MANILA -- Stormy weather prevented the P50-million restoration of the Pinaglabanan Shrine in San Juan from being completed in time for the anniversary of a formative battle between Filipinos and Spanish colonizers on Friday.
The landscaping and installation of LED lamps and fences at the shrine was only 70 percent complete when officials led the 123rd anniversary celebration of the Battle of Pinaglabanan, said San Juan Mayor Francis Zamora.
"Naging challenge dito ang weather. Kapag umulan, talagang tigil ang trabaho," he told reporters.
(The weather became a challenge here. When it rains, the work stops.)
Considered as the first major skirmish during the Philippine revolution, the 1896 Battle of Pinaglabanan started with Katipuneros attempting to seize a Spanish ammunition store and water reservoir. Filipinos lost the battle, with 153 killed and around 200 captured.
Zamora, his father San Juan Rep. Ronaldo Zamora, and Tourism Secretary Bernadette Romulo-Puyat led the flag-raising, flame-lighting, and wreath-laying ceremonies for the battle's anniversary at the San Juan City Hall and the nearby Pinaglabanan Shrine.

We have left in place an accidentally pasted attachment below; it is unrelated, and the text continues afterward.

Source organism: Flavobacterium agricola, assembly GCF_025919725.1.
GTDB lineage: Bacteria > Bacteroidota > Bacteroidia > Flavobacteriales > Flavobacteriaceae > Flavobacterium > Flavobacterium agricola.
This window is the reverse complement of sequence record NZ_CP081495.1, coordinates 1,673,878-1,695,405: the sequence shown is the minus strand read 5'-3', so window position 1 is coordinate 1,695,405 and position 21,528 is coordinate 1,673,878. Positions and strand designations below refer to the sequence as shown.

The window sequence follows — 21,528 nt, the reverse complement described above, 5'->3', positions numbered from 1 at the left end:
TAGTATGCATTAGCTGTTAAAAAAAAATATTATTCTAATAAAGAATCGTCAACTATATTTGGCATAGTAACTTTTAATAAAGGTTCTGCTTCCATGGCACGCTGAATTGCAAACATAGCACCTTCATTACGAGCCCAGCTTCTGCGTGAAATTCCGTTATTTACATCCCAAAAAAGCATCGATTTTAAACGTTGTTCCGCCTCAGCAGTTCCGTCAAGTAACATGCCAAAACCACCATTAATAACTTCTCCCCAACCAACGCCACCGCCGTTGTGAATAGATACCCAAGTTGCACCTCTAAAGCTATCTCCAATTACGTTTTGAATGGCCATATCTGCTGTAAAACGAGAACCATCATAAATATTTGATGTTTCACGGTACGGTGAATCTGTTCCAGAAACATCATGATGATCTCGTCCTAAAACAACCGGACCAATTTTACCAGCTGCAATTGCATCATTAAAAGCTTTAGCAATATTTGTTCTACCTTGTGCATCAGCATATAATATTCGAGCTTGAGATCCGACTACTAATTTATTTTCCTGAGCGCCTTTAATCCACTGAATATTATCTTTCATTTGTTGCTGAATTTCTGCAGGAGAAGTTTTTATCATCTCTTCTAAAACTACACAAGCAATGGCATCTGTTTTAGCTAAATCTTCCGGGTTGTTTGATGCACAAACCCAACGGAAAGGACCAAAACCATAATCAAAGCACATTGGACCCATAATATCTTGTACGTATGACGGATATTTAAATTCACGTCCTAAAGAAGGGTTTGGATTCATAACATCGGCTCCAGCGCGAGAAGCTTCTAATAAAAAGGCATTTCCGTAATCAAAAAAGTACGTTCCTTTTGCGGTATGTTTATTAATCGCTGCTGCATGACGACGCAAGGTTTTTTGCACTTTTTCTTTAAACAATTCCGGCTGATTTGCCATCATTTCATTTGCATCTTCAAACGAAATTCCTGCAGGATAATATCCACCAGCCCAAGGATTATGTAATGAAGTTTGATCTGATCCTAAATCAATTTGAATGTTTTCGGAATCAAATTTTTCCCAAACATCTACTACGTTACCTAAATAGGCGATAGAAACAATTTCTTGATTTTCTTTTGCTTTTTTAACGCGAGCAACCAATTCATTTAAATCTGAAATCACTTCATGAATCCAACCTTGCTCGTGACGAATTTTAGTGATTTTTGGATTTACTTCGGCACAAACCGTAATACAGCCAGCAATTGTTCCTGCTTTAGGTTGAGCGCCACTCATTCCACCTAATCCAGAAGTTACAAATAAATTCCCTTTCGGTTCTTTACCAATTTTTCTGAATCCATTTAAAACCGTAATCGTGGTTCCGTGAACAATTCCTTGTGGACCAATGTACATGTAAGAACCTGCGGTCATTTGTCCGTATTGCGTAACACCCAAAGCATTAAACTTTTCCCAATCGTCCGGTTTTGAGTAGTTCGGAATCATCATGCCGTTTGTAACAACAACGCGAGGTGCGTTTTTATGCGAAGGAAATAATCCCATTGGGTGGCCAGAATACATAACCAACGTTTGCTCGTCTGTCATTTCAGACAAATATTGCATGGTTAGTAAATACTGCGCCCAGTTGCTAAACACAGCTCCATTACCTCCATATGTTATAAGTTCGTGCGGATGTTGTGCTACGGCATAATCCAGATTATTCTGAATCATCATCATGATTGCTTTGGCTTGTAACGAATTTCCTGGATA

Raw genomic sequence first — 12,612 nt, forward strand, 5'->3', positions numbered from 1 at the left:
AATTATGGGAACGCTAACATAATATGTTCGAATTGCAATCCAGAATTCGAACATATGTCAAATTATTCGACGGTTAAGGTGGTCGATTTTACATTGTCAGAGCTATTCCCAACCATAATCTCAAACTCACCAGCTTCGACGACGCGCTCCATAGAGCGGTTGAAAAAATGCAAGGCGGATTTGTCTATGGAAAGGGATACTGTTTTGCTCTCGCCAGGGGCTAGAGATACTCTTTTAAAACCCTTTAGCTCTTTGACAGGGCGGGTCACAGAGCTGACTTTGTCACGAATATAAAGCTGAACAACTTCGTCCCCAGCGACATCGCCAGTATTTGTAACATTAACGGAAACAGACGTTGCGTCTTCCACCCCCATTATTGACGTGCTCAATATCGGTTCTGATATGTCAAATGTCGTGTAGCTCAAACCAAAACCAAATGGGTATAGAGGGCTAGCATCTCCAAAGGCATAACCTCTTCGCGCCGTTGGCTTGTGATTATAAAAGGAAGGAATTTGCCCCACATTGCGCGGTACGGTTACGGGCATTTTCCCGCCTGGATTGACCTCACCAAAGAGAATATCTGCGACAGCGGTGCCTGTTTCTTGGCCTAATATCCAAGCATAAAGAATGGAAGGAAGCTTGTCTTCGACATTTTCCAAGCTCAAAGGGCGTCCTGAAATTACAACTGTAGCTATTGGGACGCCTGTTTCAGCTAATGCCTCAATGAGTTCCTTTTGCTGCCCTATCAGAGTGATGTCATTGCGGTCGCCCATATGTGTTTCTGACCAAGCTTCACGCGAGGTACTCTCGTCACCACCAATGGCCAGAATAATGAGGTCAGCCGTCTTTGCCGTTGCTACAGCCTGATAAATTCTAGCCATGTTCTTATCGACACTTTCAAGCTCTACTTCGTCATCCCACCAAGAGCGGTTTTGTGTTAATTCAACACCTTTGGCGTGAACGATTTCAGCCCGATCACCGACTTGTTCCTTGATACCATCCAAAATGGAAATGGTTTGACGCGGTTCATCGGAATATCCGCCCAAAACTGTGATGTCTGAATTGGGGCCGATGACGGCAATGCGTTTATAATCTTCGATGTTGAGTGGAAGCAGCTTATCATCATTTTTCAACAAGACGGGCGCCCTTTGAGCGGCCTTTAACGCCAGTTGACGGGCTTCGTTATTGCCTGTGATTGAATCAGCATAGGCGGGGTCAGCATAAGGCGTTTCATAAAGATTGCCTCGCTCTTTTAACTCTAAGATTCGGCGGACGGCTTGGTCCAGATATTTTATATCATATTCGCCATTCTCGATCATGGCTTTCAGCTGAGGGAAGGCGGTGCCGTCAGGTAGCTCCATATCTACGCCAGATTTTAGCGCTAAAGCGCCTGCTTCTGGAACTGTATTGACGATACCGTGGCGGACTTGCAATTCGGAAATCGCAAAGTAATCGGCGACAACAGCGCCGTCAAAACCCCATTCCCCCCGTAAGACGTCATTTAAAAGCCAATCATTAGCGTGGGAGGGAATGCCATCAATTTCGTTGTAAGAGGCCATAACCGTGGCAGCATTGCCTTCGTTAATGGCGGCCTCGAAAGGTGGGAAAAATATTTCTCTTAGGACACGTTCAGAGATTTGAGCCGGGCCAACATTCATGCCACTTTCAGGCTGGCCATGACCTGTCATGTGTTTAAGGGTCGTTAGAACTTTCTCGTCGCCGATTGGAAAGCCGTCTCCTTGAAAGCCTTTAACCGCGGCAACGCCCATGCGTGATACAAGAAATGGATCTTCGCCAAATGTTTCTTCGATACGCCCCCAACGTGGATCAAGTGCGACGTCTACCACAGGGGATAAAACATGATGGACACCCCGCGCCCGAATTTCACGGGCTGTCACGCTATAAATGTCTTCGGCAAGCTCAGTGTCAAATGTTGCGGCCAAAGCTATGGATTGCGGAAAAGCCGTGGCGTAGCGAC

"The battle of Pinaglabanan continues today in how to make the country's progress more inclusive," said Puyat, a great-granddaughter of Katipunan leader Dr. Pio Valenzuela.
The rehabilitation of the 5-hectare Pinaglabanan Memorial Shrine, which commemorates the battle with a sculpture by Eduardo Castrillo, will be finished by September, said Zamora.
He and Puyat also inspected the ongoing restoration of nearby El Deposito, the subterranean water reservoir that Katipuneros attempted to seize during the Battle of Pinaglabanan. Authorities aim to open the tunnel to tourists in 2020.
Report from Anjo Bagaoisan, ABS-CBN News